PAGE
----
Fortunately, the prophet hears that the king has torn his clothes in terror, and himself sends a letter, calming the king and suggesting that he send Naaman to him; that way all will know “that there is a prophet in Israel” (2 Kings 5:8). So, after receiving Elisha’s address from the king, and coordinating his GPS, Naaman heads toward the house of the prophet. He brings all of his entourage with him and draws up to the entrance to Elisha’s house, horses stamping and wheezing, chariots squeaking and creaking in the dust. And then another improbable emissary appears.
Instead of Elisha, an unnamed messenger steps from the house and announces to the great throng, and especially to the general, “Go, wash in the Jordan seven times, and your flesh will be restored and you will be clean” (2 Kings 5:10). And with that he turns and heads back through the door. And Naaman is enraged, commanding that all the chariots and horses turn around and head for Aram. “Does this so-called prophet not know who I am,” he fumes? I thought he would come out with magic robes whipping in the wind, wave his arms about, calling on the name of his God, YHWH, point at my skin and cure the leprosy. And the Jordan River? I know the Jordan River; we have just passed through that muddy creek. There are fabulous, rushing clear streams in our own land that make the Jordan look pathetic! I will not stand here and be treated like this. We are not amused! We are going home!

[Also from http://www.workingpreacher.org/preaching.aspx?commentary_id=1747%5D Being treated as a nonentity by rude or busy practitioners and then being subjected to strange and distasteful procedures — this is very much the stuff of life on the other side of health and wholeness. Losing his identity, becoming a number, and feeling foolish and desperate at the same time proved overwhelming to Naaman. How could he possibly trust the prophet’s strange prescription relayed through a lowly underling?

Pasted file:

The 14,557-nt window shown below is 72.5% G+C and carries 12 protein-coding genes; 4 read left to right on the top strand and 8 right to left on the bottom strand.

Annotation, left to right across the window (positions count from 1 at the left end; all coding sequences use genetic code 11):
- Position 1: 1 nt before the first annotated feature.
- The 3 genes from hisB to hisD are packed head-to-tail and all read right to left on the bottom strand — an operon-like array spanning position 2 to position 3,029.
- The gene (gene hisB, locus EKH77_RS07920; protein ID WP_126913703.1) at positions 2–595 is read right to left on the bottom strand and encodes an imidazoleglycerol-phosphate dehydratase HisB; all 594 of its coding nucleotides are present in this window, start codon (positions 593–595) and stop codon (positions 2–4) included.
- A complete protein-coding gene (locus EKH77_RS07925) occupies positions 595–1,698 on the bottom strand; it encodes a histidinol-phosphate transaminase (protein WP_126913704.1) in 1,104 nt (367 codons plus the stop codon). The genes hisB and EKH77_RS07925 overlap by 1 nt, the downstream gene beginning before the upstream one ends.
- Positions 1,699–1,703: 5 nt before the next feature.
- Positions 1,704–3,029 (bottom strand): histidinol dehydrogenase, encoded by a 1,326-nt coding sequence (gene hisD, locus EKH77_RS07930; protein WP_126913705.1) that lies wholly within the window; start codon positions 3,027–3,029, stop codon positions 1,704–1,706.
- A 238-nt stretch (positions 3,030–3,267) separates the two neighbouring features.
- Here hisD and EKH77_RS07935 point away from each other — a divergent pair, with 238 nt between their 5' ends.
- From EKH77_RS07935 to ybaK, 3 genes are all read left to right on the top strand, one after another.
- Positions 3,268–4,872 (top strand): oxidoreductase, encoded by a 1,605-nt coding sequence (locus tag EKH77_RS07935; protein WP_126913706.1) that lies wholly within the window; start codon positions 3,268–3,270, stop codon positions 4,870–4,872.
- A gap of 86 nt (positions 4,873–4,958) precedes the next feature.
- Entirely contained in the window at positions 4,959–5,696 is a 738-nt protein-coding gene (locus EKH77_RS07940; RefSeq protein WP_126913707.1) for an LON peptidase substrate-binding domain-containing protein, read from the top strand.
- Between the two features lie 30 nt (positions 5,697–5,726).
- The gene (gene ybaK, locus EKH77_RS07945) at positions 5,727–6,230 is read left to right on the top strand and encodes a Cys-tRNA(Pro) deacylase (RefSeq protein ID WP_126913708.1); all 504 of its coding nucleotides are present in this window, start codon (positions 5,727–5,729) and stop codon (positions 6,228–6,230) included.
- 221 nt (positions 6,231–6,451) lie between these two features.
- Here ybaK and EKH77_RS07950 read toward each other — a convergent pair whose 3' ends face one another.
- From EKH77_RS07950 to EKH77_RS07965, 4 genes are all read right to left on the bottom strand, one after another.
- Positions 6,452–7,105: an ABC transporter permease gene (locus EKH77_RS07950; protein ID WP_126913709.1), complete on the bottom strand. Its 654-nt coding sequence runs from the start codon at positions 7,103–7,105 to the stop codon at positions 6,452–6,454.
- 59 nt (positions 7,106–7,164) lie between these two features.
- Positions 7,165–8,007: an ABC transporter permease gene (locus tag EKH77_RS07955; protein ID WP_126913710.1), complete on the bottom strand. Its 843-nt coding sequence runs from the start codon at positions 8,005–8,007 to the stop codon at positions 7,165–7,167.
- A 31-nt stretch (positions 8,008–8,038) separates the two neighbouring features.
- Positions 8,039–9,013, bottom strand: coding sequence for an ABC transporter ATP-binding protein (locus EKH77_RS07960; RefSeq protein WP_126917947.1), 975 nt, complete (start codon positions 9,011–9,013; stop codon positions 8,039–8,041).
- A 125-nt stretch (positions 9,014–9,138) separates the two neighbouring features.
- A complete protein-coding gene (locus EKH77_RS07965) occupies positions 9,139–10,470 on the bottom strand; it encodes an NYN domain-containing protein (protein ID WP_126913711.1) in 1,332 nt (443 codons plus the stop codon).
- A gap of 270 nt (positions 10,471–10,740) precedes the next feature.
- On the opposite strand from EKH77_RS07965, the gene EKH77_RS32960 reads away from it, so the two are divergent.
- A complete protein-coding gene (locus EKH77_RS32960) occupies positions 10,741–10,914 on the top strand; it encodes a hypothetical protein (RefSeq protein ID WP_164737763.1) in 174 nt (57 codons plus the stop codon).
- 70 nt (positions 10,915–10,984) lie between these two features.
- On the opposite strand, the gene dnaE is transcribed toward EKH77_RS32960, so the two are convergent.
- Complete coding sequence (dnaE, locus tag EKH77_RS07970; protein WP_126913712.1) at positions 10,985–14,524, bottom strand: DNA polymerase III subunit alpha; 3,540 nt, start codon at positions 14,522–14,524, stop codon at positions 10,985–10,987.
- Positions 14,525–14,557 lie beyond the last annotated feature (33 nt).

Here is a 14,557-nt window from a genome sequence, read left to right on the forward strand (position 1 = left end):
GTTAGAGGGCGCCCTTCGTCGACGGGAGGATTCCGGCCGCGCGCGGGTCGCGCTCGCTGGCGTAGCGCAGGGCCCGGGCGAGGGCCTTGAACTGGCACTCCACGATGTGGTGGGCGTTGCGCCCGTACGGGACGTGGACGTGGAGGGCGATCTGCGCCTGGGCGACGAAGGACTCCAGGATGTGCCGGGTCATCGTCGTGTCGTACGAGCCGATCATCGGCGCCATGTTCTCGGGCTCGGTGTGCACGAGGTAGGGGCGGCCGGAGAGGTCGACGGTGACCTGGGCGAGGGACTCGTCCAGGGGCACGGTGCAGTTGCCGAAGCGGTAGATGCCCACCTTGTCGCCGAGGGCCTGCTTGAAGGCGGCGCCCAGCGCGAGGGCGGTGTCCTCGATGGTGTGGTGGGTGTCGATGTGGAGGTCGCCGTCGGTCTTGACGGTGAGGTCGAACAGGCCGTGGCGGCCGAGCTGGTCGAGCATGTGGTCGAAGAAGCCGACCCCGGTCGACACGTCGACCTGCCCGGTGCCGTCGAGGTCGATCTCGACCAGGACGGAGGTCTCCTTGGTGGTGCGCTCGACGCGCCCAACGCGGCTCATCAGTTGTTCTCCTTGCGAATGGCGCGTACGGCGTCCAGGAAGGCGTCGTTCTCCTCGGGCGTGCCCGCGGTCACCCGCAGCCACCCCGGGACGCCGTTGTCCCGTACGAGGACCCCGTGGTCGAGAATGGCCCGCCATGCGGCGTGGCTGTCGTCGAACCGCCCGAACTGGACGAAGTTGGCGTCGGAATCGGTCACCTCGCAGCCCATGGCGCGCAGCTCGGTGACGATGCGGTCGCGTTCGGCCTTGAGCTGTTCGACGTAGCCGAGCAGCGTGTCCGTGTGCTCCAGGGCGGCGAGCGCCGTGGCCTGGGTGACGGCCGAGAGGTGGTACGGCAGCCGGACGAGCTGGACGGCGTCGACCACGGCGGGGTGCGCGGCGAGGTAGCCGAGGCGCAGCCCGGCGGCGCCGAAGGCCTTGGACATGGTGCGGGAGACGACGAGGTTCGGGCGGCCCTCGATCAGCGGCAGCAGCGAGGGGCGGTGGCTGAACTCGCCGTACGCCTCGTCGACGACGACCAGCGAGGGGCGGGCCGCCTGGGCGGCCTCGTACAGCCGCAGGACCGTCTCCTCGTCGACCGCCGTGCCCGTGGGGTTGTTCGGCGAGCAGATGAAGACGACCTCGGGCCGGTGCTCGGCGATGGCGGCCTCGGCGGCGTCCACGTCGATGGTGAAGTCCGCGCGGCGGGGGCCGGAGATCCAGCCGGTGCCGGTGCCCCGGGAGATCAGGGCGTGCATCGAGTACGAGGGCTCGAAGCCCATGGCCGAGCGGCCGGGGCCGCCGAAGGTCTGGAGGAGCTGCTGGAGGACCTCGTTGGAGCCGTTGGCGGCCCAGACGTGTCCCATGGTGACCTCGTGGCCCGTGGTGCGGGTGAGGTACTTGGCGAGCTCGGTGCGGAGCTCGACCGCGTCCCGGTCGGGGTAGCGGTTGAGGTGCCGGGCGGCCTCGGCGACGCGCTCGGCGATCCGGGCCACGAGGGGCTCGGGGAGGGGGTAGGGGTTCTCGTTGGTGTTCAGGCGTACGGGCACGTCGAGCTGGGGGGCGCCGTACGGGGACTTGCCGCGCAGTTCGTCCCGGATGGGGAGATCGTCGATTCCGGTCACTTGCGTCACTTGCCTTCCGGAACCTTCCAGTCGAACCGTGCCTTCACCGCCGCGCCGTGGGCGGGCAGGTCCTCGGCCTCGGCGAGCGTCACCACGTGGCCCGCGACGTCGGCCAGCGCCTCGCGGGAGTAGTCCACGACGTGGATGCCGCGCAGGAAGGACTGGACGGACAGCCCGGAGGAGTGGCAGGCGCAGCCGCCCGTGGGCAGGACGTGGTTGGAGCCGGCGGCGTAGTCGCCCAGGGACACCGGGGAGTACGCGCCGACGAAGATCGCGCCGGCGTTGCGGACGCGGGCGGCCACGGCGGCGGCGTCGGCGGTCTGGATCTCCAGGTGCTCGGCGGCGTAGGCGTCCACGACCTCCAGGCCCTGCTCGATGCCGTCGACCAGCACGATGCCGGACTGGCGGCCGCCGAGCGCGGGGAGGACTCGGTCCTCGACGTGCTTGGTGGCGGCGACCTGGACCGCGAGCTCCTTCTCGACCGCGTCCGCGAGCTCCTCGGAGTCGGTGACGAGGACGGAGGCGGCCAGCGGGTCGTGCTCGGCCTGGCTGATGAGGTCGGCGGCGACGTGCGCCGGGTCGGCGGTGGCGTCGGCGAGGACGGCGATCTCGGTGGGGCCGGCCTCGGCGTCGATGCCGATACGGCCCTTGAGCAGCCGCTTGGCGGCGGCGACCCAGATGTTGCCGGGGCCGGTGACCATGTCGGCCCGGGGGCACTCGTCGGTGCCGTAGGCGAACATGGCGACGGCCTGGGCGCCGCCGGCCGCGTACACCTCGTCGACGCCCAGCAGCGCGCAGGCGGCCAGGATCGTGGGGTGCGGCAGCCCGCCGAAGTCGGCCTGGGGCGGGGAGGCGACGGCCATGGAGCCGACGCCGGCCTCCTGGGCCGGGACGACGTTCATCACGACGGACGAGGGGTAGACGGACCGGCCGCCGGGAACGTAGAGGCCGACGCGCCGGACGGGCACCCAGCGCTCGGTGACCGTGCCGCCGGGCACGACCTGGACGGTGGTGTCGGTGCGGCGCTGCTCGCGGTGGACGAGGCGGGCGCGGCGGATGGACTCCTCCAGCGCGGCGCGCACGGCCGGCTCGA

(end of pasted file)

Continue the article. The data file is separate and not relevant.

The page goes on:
And still one more improbable emissary shows up in the story. Again, some servants (the third time servants have delivered the powerful truths of the tale) admonish their leader, saying that if the messenger had asked Naaman to do something really hard, he would have done it, thinking that a cure can only come through arduous trial. How much more should he do this simple thing, dipping his body into the Jordan? The general again listens to a servant, takes his Jordan bath, and comes out clean as a baby (2 Kings 5:13-14). This grand story is driven by improbable emissaries at every crucial turn.
http://cep.calvinseminary.edu/sermon-starters/proper-9c/?type=old_testament_lectionary

Nearly everyone needs some kind of healing. It may be from physical or mental illness. Or perhaps it’s from haunted memories or grief. Yet while God’s people know to look to God for that healing, we don’t always get to choose its method. So we may not always particularly like the way God chooses to heal us.
https://www.pulpitfiction.com/archive/2017/02/24/ep-21-seventy-apostles-of-christ-on-the-wall-or-proper-9c-ordinary-14c-pentecost-7?rq=naaman
war vs healthcare
Interfaith relations/dialogue
How might we reclaim evangelism as a way of showing God’s goodness and not about getting more members?
Are we willing to accept the strangeness of the Gospel in order to be healed?